"This document has been amended after our analysts found that we had displayed some data gathered by Mental Health Act reviewers on their visits in an inaccurate way." See CQC, 'Monitoring the Mental Health Act in 2016/17 - amendment list' (31/12/18) for details.

2019-01-09
CQC, 'Monitoring the Mental Health Act in 2017/18' (26/2/19) Report

Annual CQC report on MHA

The two parts of this report contain the following headings. (1) Part 1: Key findings from our MHA activities: (1.1) National figures on the use of the Mental Health Act; (1.2) What are the key issues we have found in people's experience of the MHA? (1.21) How is information being provided to patients? (1.22) How are people being involved in care planning? (1.23) Are people accessing Independent Mental Health Advocacy? (1.24) How are services challenging restrictive practices? (1.25) Are physical health issues being identified on admission? (1.26) How is the Second Opinion Appointed Doctor service working for patients? (1.27) How are people being supported in discharge planning? (2) Part 2: CQC and the Mental Health Act: (2.1) Deaths in detention; (2.2) Complaints and contacts; (2.3) Absence without leave; (2.4) Children and young people admitted to adult mental health wards; (2.5) The First-Tier Tribunal (Mental Health).

2019-02-26
CQC, 'Monitoring the Mental Health Act in 2018/19' (6/2/20) Report

Annual CQC report on MHA

The Foreword to the report states that the CQC found: "(1) Services must apply human rights principles and frameworks. Their impact on people should be continuously reviewed to make sure people are protected and respected. (2) People must be supported to give their views and offer their expertise when decisions are being made about their care. (3) People who are in long-term segregation can experience more restrictions than necessary. They also may experience delays in receiving independent reviews. This is particularly true for people with a learning disability and autistic people. (4) People do not always get the care and treatment they need. Some services struggle to offer appropriate options, both in the community and in hospital. (5) It is difficult for patients, families, professionals and carers to navigate the complex laws around mental health and mental capacity."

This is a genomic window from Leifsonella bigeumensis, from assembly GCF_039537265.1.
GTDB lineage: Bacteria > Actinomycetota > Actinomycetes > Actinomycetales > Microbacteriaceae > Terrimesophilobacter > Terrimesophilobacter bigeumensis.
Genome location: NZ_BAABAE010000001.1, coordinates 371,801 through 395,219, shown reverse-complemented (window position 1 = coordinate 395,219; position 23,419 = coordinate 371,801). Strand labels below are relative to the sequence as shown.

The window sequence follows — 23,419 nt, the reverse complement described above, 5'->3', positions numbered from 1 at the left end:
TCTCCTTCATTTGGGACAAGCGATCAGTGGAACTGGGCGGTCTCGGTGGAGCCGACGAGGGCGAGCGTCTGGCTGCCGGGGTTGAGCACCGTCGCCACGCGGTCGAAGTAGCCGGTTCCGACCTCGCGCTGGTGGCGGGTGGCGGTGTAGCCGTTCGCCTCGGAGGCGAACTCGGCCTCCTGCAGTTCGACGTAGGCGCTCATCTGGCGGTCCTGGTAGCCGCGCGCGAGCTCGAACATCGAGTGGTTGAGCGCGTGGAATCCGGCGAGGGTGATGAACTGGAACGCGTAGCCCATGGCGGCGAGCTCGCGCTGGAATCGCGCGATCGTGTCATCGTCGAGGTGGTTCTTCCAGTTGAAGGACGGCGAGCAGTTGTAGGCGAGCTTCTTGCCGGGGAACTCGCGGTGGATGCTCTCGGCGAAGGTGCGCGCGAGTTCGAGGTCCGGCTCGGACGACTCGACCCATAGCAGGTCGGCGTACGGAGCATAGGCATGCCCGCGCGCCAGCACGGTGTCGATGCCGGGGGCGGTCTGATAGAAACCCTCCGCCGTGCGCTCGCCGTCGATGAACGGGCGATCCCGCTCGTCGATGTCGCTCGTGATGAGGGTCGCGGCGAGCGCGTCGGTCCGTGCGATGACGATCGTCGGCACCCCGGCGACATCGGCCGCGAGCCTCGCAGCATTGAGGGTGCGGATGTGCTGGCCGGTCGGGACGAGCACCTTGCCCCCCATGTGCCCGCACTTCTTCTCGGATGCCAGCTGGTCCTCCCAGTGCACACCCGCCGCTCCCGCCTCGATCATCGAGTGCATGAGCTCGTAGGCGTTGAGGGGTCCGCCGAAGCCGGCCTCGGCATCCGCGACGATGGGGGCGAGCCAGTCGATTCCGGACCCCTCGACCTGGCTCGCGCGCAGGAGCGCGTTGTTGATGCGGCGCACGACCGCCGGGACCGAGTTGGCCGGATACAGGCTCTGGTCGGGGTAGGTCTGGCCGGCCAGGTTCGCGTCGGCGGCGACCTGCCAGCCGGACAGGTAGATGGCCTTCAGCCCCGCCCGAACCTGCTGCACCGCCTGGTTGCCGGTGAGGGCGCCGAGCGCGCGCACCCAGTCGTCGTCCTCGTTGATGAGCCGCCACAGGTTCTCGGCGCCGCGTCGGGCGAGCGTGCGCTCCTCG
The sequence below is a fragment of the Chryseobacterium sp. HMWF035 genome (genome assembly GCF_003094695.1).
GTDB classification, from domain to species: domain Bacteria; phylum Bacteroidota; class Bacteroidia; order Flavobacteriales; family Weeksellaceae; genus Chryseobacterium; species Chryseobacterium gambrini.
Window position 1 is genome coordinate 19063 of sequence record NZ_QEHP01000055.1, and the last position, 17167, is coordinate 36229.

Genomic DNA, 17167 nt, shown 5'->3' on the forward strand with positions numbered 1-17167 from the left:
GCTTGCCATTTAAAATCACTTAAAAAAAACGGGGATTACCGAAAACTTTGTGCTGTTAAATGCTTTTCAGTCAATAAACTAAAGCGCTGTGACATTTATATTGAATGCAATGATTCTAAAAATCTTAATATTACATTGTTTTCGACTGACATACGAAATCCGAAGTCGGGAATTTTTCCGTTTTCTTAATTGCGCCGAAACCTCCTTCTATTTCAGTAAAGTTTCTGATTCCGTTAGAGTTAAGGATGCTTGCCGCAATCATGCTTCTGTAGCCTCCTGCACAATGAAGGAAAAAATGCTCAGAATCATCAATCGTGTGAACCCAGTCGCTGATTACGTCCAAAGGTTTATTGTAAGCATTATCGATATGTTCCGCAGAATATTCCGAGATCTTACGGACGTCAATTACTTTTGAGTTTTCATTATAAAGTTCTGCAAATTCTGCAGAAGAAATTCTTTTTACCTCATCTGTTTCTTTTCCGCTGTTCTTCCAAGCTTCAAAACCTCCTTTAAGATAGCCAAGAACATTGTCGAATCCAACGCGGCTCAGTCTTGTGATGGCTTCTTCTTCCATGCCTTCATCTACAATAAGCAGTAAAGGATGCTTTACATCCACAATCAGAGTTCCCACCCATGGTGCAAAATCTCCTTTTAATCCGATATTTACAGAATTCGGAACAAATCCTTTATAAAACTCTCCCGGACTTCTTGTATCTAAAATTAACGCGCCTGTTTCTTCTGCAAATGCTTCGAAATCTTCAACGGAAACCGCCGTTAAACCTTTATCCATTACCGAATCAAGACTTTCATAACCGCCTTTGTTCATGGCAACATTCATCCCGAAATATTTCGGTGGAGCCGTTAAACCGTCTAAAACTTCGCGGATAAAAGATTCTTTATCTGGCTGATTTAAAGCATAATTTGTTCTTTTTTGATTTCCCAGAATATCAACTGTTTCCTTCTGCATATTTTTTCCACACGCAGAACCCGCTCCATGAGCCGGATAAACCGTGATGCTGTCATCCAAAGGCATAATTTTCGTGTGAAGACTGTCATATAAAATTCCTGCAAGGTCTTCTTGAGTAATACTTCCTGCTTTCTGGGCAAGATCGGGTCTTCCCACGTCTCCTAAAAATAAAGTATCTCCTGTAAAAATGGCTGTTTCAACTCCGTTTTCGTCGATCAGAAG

2020-02-06
CQC, 'Relationships and sexuality in adult social care services' (21/9/19) Document

Relationships and sexuality guidance

Headings include: (6) Can a best interests assessment be made in relation to a person’s consent to sex? (12) What if someone lacks capacity to consent to sexual relations? (13) How is someone’s capacity to consent to sexual relations assessed?

2019-02-21
CQC, 'The state of health care and adult social care in England 2018/19' (14/10/19) State of Care report

State of Care report 2018/19

This document contains chapters on mental health care and the Deprivation of Liberty Safeguards. The headings in the summary chapter are: (1) The care given to people with a learning disability or autism is not acceptable; (2) Other types of care are under pressure; (3) More and better community care services are needed; (4) Care services and organisations must work more closely together; (5) More room and support need to be given for innovations in care.

2019-10-14
CQC, 'Thematic review of the use of restraint, prolonged seclusion and segregation for people with mental health problems, learning disabilities and/or autism: Terms of Reference' (26/11/18) Document

Restraint review's terms of reference

This document details how the CQC will conduct the review.

2018-11-26
CQC, 'Use of the Mental Health Act 1983 in general hospitals without a psychiatric unit' (April 2010) CQC guidance

Use of MHA in general hospitals

Apparently this guidance document has been "withdrawn".

April 2010
Help shape the regulation of health and adult social care services (Consultation on new registration standards) Consultation

"The regulation of health and adult social care is changing. Take part in our public consultation to help us develop guidance on what care services must do to meet new legally enforceable registration standards. From April 2010 all regulated health and adult social care providers will be required by law to register with us. This is the first time all public and independent health and adult social care services in England will need to meet essential common standards of quality and safety. We would like your feedback on whether our guidance appropriately reflects the new registration standards and what should rightly be expected of a safe, quality care service."

Consultation documents

2009-06-01